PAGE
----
Busted: Only 67% of Obamacare enrollees paid their first month's premium

The House Energy and Commerce Committee announced that after receiving data from every insurance company selling policies through the national exchange, they have determined that only 67% of enrollees have paid their first month's premium.

The figures are accurate as of April 15, 2014.

Data provided to the committee by every insurance provider in the health care law’s Federally Facilitated Marketplace (FFM) shows that, as of April 15, 2014, only 67 percent of individuals and families that had selected a health plan in the federally facilitated marketplace had paid their first month’s premium and therefore completed the enrollment process. Nationwide, only 25 percent of paid enrollees are ages 18 to 34. The Subcommittee on Oversight and Investigations today invited the leaders of some of the nation’s largest insurance providers and their trade groups to testify at a hearing, “PPACA Enrollment and the Insurance Industry,” on Wednesday, May 7, 2014, at 10:15 a.m. in room 2123 Rayburn House Office Building.

House Energy and Commerce Committee members sent letters requesting specific enrollment data, including the number of individuals who have paid their first month’s premium and demographic breakdowns. The committee has compiled the data that provides a snapshot of the true enrollment picture as of April 15, 2014, after the official end of the open enrollment period. Due to the administration’s repeated and unilateral extensions and changes, as well as the fact that many insurers have reported that individuals will still have time to pay their first month’s premium, the committee plans to ask the insurers in the federally facilitated marketplace to provide an enrollment update by May 20, 2014.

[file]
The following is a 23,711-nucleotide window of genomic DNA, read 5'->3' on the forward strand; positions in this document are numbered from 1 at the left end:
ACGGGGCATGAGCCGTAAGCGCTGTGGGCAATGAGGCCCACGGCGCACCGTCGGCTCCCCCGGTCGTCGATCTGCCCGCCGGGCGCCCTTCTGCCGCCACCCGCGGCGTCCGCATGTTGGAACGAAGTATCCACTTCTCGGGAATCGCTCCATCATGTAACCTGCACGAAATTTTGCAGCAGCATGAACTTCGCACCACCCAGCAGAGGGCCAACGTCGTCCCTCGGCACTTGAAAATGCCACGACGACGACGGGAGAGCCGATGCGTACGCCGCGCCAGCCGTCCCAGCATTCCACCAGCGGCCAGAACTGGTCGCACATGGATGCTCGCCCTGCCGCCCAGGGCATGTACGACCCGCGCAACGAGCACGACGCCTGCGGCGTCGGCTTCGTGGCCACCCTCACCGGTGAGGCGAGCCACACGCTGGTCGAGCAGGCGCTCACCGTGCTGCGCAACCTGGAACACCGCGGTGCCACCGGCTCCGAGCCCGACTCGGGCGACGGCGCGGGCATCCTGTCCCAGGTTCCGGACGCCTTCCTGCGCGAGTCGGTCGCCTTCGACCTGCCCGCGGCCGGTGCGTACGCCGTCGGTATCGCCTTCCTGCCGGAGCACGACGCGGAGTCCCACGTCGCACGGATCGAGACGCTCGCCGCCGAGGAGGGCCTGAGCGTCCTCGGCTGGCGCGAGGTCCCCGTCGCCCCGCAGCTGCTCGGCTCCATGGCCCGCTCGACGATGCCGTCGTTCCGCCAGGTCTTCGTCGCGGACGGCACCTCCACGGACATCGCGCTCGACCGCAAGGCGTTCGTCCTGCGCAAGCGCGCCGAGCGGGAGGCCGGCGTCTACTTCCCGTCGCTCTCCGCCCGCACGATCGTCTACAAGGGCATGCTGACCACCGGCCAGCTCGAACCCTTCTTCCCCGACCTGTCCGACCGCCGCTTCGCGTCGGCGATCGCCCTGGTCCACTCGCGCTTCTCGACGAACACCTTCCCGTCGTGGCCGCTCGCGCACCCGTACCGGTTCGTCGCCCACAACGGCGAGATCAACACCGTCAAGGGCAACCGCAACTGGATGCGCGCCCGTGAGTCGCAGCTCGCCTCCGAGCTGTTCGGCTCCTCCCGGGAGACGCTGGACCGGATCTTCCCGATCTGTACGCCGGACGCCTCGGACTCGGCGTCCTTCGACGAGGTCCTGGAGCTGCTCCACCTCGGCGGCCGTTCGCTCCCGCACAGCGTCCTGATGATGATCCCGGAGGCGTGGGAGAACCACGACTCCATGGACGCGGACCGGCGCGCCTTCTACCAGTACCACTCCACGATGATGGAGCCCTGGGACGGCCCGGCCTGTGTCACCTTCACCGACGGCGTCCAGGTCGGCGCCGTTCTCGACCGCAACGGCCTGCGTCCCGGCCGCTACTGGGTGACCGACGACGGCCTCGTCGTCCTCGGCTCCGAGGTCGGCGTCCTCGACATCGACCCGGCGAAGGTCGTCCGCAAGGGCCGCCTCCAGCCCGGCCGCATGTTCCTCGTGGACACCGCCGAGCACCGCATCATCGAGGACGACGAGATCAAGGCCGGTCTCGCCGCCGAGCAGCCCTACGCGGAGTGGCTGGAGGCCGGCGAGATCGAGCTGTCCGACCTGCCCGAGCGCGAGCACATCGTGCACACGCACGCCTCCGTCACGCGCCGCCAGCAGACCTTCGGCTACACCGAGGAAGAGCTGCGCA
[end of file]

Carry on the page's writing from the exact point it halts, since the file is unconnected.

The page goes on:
On April 17, 2014, President Obama declared the success of his law, claiming that 8 million Americans had signed up for health insurance, but data from the insurance providers reveals that the president’s figure is largely misleading. As of April 15, 2014, insurers informed the committee that only 2.45 million had paid their first month’s premium for coverage obtained through the federally facilitated marketplace. While the administration has relied on questionable nationwide figures to boast the law’s success, the state-by-state breakdown compiled by the committee underscores the serious problems facing some states.